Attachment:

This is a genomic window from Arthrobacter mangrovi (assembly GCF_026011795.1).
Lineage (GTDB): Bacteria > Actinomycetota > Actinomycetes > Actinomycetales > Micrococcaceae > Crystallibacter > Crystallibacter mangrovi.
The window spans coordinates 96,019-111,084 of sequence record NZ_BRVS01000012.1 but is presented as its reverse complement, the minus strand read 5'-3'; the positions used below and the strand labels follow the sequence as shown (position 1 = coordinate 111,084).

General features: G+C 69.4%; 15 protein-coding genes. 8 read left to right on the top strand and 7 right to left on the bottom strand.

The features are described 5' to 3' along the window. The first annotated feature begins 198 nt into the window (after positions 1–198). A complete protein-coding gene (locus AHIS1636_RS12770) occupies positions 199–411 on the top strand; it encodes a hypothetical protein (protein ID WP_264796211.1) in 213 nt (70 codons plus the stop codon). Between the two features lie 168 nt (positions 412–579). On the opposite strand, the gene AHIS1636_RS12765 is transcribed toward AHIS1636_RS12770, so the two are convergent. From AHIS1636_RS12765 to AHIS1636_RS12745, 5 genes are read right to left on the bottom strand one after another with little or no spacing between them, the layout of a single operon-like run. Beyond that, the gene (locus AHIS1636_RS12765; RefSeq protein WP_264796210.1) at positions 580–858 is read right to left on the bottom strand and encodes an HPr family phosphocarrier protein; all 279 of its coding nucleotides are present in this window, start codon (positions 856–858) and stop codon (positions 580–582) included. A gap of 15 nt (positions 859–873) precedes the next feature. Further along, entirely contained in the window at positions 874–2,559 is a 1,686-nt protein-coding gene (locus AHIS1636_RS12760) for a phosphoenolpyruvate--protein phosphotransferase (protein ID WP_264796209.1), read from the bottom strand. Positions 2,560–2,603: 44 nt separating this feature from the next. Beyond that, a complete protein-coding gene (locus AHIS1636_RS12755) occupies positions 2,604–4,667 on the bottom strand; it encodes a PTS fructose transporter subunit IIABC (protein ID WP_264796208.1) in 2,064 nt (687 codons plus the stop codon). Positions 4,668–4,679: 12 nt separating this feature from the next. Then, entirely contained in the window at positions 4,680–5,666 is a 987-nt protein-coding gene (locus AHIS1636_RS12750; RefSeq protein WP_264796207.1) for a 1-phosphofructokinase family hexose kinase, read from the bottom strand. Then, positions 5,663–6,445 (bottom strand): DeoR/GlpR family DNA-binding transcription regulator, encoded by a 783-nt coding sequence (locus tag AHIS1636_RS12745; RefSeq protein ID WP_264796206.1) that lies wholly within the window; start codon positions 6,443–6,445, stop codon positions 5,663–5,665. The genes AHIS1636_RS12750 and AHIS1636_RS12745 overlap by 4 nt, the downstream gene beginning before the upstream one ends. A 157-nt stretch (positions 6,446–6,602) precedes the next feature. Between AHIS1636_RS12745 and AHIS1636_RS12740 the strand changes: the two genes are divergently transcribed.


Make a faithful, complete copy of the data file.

This is a genomic window from Arthrobacter mangrovi (assembly GCF_026011795.1).
Lineage (GTDB): Bacteria > Actinomycetota > Actinomycetes > Actinomycetales > Micrococcaceae > Crystallibacter > Crystallibacter mangrovi.
The window spans coordinates 96,019-111,084 of sequence record NZ_BRVS01000012.1 but is presented as its reverse complement, the minus strand read 5'-3'; the positions used below and the strand labels follow the sequence as shown (position 1 = coordinate 111,084).

General features: G+C 69.4%; 15 protein-coding genes. 8 read left to right on the top strand and 7 right to left on the bottom strand.

The features are described 5' to 3' along the window. The first annotated feature begins 198 nt into the window (after positions 1–198). A complete protein-coding gene (locus AHIS1636_RS12770) occupies positions 199–411 on the top strand; it encodes a hypothetical protein (protein ID WP_264796211.1) in 213 nt (70 codons plus the stop codon). Between the two features lie 168 nt (positions 412–579). On the opposite strand, the gene AHIS1636_RS12765 is transcribed toward AHIS1636_RS12770, so the two are convergent. From AHIS1636_RS12765 to AHIS1636_RS12745, 5 genes are read right to left on the bottom strand one after another with little or no spacing between them, the layout of a single operon-like run. Beyond that, the gene (locus AHIS1636_RS12765; RefSeq protein WP_264796210.1) at positions 580–858 is read right to left on the bottom strand and encodes an HPr family phosphocarrier protein; all 279 of its coding nucleotides are present in this window, start codon (positions 856–858) and stop codon (positions 580–582) included. A gap of 15 nt (positions 859–873) precedes the next feature. Further along, entirely contained in the window at positions 874–2,559 is a 1,686-nt protein-coding gene (locus AHIS1636_RS12760) for a phosphoenolpyruvate--protein phosphotransferase (protein ID WP_264796209.1), read from the bottom strand. Positions 2,560–2,603: 44 nt separating this feature from the next. Beyond that, a complete protein-coding gene (locus AHIS1636_RS12755) occupies positions 2,604–4,667 on the bottom strand; it encodes a PTS fructose transporter subunit IIABC (protein ID WP_264796208.1) in 2,064 nt (687 codons plus the stop codon). Positions 4,668–4,679: 12 nt separating this feature from the next. Then, entirely contained in the window at positions 4,680–5,666 is a 987-nt protein-coding gene (locus AHIS1636_RS12750; RefSeq protein WP_264796207.1) for a 1-phosphofructokinase family hexose kinase, read from the bottom strand. Then, positions 5,663–6,445 (bottom strand): DeoR/GlpR family DNA-binding transcription regulator, encoded by a 783-nt coding sequence (locus tag AHIS1636_RS12745; RefSeq protein ID WP_264796206.1) that lies wholly within the window; start codon positions 6,443–6,445, stop codon positions 5,663–5,665. The genes AHIS1636_RS12750 and AHIS1636_RS12745 overlap by 4 nt, the downstream gene beginning before the upstream one ends. A 157-nt stretch (positions 6,446–6,602) precedes the next feature. Between AHIS1636_RS12745 and AHIS1636_RS12740 the strand changes: the two genes are divergently transcribed.